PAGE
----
Distrust That Particular Flavor: Gibson’s “Best of” non-fiction album

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fantasy book reviews science fiction book reviewsDistrust That Particular Flavor by William GibsonDistrust That Particular Flavor by William Gibson

Distrust That Particular Flavor is William Gibson’s non-fiction compilation album. These entries, which are arranged neither chronologically nor thematically, touch on a variety of subjects, ranging from Japanese culture to Steely Dan to how recent technologies will evolve.

Gibson begins the work explaining how he learned to write fiction. He further admits that many of his non-fiction works were done primarily because Wired and other publications offered to fly him abroad if he’d comment on his experiences. Given the introduction, readers might not expect much from Distrust That Particular Flavor, but I often enjoyed it. In fact, I enjoyed it more than I do most compilations of non-fiction written by novelists, perhaps in part because it’s not a comprehensive collection of Gibson’s non-fiction works — these are (mostly) the ones that made the cut.

The most famous entry here may be Gibson’s commentary on Singapore — “Disneyland with the Death Penalty.” Upon learning that novels are heavily censored in Singapore, Gibson is pleased to find none of his novels for sale there. However, among other things, he worries that Singapore’s censorship may prove that information does not yearn to be freely shared. It’s a great article.

fantasy book reviews science fiction book reviewsNot all of the entries are as great, sadly. What I find comical is that at the end of each entry, Gibson comments on his writing. Sometimes, he is pleased to have correctly predicted how a certain technology would evolve, but he is often dismissive of his work, commenting that his article on e-Bay (one of my favorite entries) could “use a haircut.” At another point, he admits that he phoned in one of his travelogues about Japan.

My favorite thing about Distrust That Particular Flavor is not the arguments and insights that Gibson shares but rather the way that, upon finishing the book, I wanted to re-read Gibson’s books, especially Pattern Recognition. (Which I’m sure his publisher will be happy to see.) Actually, Pattern Recognition is probably my favorite of Gibson’s novels, so I’d probably want to re-read it anyway, but I did enjoy many of the essays he was invited to write after that novel was published.

All in all, it’s hard not to recommend Distrust That Particular Flavor. To some extent, the work is self-selecting — Gibson’s fans are already likely to be interested in his topics (excepting Steely Dan, in my case) and they’re likely to already enjoy his often dry voice. As skeptical as I was when I began this compilation album, I finished it wishing there was still more to come.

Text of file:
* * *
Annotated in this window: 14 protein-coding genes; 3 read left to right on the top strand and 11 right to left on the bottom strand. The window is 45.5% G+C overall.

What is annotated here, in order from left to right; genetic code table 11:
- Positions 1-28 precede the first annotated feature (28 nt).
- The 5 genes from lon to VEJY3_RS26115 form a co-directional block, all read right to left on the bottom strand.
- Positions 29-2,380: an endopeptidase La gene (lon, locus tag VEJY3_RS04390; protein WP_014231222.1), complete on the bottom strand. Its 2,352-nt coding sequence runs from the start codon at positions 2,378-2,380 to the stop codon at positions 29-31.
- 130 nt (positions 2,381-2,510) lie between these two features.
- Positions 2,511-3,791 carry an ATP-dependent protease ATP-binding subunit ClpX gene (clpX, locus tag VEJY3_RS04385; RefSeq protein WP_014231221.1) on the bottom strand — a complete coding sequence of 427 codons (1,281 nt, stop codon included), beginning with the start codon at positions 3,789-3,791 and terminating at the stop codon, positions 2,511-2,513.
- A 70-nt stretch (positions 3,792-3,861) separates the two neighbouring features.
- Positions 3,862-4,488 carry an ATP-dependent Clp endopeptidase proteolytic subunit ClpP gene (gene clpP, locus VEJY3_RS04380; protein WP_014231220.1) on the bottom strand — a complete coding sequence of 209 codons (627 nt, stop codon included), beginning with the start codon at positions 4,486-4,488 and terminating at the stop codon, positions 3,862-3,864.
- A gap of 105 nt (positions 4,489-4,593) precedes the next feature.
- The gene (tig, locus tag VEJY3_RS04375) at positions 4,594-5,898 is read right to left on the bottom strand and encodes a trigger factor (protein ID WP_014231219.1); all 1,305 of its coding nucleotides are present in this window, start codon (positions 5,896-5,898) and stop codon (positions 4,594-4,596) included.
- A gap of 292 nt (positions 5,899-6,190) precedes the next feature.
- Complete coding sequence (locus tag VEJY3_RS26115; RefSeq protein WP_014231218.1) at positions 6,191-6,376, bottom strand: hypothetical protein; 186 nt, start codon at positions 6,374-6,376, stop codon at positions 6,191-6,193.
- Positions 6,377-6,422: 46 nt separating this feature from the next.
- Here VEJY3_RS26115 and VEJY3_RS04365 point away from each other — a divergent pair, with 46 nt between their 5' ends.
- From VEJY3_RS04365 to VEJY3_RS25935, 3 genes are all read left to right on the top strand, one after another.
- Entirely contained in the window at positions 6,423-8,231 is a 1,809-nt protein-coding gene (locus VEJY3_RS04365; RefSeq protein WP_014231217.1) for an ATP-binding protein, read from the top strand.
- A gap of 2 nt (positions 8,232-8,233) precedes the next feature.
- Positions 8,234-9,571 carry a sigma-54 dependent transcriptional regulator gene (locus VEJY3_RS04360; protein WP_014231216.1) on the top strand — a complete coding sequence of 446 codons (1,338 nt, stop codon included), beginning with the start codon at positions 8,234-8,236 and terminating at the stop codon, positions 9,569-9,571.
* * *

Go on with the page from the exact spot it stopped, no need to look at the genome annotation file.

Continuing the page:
I listened to Tantor Media’s audio production of Distrust That Particular Flavor, which was skillfully read by Robertson Dean. Dean has a deep, sonorous voice, and he never rushes the reading. Still, his reading always felt like a natural fit for the text, and I felt he was a particularly good fit for Gibson’s commentaries.

Published in 2012. Though best known for his fiction, William Gibson is as much in demand for his cutting-edge observations on the world we live in now. Originally printed in publications as varied as Wired, the New York Times, and the Observer, these articles and essays cover thirty years of thoughtful, observant life, and are reported in the wry, humane voice that lovers of Gibson have come to crave.

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RYAN SKARDAL, with us since September 2010, is an English teacher who reads widely but always makes time for SFF.

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2 comments

  1. I liked most of the these essays. And I really like Pattern Recognition too. I know the fans and critics complained that it wasn’t “real science fiction” (meaning cyberpunk) but I loved the strangeness in it.

    Basically, I just love Gibson’s writing voice.

  2. I’m not really crazy about Gibson’s fiction, but I wonder if I’d like his essays more…something to consider, at any rate.

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